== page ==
Erasmus Darwin: Sex, Science and Serendipity, by Patricia Fara
A grandfather of science and poetry
Sunday 16 September 2012
Forty years before the birth, in 1809, of his more famous grandson Charles, Dr Erasmus Darwin was a force to be reckoned with. A successful and respected country doctor, first in Staffordshire and then Derbyshire, he played, according to Patricia Fara, a "crucial role in British science, politics and literature". That is something of an overstatement perhaps, but Erasmus Darwin certainly helped to further Enlightenment thinking in 18th-century Britain, and is much more than a cultural footnote.
Fascinated by the work of the Swedish botanist Carl Linnaeus, he wrote lengthy erotic poems in which he explored the reproductive mechanisms of plants, related them to politics, and pondered the mysteries of creation. (Like many of his contemporaries, he knew that the natural world must have evolved over time; grandson Charles simply worked out the mechanism.)
Instead of writing a biography, Fara uses Darwin's three major poetical works – The Loves of the Plants, The Economy of Vegetation and The Temple of Nature – as a framework to examine his life, ideas, and achievements. The verse is spectacularly overblown, easy to parody and – a sure sign that it was taken seriously – was widely satirised, especially by the anti-Jacobin movement in The Loves of the Triangles. So sexually suggestive is some of the work, with its breathy references to "loose desires", "sighing florets" and a "quivering pinion" that it was generally considered unsuitable for ladies.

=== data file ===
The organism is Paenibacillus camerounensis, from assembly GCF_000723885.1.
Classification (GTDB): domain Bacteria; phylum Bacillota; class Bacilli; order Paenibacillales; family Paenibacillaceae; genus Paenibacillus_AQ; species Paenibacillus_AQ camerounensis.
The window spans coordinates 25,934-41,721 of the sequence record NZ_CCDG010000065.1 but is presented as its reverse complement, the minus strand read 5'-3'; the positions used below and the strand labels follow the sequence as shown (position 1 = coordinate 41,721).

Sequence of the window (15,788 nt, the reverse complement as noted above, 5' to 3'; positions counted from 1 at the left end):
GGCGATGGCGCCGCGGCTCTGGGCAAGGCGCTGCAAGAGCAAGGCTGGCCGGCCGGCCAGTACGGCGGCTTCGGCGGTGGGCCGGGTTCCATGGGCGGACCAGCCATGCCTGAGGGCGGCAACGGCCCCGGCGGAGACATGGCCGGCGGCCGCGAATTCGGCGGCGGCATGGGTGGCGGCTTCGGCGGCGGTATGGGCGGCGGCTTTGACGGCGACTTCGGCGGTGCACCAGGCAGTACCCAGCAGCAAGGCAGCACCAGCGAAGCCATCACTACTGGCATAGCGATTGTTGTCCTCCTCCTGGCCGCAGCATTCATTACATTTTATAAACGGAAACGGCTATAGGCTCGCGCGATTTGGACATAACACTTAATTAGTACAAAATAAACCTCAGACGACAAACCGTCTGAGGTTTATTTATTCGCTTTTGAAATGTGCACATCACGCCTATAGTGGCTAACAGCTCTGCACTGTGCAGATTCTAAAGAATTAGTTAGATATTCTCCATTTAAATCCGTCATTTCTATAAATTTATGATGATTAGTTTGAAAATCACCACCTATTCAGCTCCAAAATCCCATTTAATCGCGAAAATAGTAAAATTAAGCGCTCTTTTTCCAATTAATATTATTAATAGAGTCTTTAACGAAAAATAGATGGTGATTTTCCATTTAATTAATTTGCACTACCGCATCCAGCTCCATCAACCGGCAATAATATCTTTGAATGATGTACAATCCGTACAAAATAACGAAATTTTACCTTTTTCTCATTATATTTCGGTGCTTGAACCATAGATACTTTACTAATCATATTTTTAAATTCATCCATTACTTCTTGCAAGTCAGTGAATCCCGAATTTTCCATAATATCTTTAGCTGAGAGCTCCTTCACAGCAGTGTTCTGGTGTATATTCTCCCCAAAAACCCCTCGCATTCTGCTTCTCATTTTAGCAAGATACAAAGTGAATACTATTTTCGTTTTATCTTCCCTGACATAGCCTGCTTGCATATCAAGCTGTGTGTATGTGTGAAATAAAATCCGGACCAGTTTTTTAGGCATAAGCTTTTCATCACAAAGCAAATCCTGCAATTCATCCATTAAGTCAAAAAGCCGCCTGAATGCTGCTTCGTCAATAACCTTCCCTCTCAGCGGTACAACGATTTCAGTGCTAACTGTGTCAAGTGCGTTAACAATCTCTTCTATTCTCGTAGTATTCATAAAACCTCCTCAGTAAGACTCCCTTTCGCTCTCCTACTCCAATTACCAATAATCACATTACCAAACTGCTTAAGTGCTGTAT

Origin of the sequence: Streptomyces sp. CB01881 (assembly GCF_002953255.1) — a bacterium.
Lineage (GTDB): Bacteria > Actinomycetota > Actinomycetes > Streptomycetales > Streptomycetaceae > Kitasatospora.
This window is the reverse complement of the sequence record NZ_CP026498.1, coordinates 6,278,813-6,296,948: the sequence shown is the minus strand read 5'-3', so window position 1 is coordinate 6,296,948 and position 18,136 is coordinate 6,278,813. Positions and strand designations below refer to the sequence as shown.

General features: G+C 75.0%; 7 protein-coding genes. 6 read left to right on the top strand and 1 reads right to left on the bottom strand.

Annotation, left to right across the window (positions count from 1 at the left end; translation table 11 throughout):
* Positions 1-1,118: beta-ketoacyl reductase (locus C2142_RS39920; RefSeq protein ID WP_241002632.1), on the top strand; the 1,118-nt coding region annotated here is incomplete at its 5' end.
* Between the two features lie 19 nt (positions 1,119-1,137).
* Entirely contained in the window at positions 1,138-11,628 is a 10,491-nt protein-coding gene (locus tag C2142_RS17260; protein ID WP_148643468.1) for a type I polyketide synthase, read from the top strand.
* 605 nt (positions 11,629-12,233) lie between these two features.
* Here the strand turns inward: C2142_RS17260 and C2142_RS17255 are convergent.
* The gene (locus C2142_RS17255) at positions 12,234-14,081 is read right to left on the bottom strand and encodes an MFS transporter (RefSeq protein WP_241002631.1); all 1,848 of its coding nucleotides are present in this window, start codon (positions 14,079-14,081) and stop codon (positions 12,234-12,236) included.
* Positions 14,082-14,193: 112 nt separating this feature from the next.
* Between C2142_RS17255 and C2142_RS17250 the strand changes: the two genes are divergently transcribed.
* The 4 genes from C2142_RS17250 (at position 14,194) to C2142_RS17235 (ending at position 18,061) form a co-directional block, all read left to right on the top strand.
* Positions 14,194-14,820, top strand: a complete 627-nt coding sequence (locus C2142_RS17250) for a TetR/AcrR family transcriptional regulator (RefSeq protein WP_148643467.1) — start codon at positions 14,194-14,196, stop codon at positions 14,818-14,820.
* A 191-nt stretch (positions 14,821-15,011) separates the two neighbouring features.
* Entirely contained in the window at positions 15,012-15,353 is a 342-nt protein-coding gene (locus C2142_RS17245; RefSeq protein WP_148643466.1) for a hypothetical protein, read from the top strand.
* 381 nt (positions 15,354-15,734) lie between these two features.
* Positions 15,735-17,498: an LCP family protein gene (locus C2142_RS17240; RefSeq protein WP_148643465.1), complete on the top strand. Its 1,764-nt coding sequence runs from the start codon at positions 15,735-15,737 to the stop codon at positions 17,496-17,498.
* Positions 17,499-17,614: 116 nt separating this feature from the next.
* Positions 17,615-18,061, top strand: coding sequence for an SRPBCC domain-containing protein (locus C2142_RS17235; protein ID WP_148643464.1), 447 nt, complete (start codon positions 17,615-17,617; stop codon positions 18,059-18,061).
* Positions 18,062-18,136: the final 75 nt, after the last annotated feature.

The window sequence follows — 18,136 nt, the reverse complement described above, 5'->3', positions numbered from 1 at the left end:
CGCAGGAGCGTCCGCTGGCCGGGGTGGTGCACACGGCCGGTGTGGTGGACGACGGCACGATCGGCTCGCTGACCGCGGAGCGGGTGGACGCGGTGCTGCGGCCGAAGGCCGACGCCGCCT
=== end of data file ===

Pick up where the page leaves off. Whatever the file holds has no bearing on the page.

Darwin co-founded the Lunar Society, whose 14 members included James Watt, Josiah Wedgwood and Joseph Priestly. They were interested in social reform as well as science and technology, and Fara's format allows her to explore Darwin's liberal condemnations of slavery, the treatment of prisoners, the status of women and much more. Even in his private life he was unorthodox, fathering 12 children, whom he treated equally, with two wives and his children's governess.
Fara is no dry academic and her pleasing book is, in part, an entertaining account of her research journey in the Rare Books Department of Cambridge University Library and elsewhere. Some of her discoveries are engagingly serendipitous – an important, but sometimes understated, feature of serious research.
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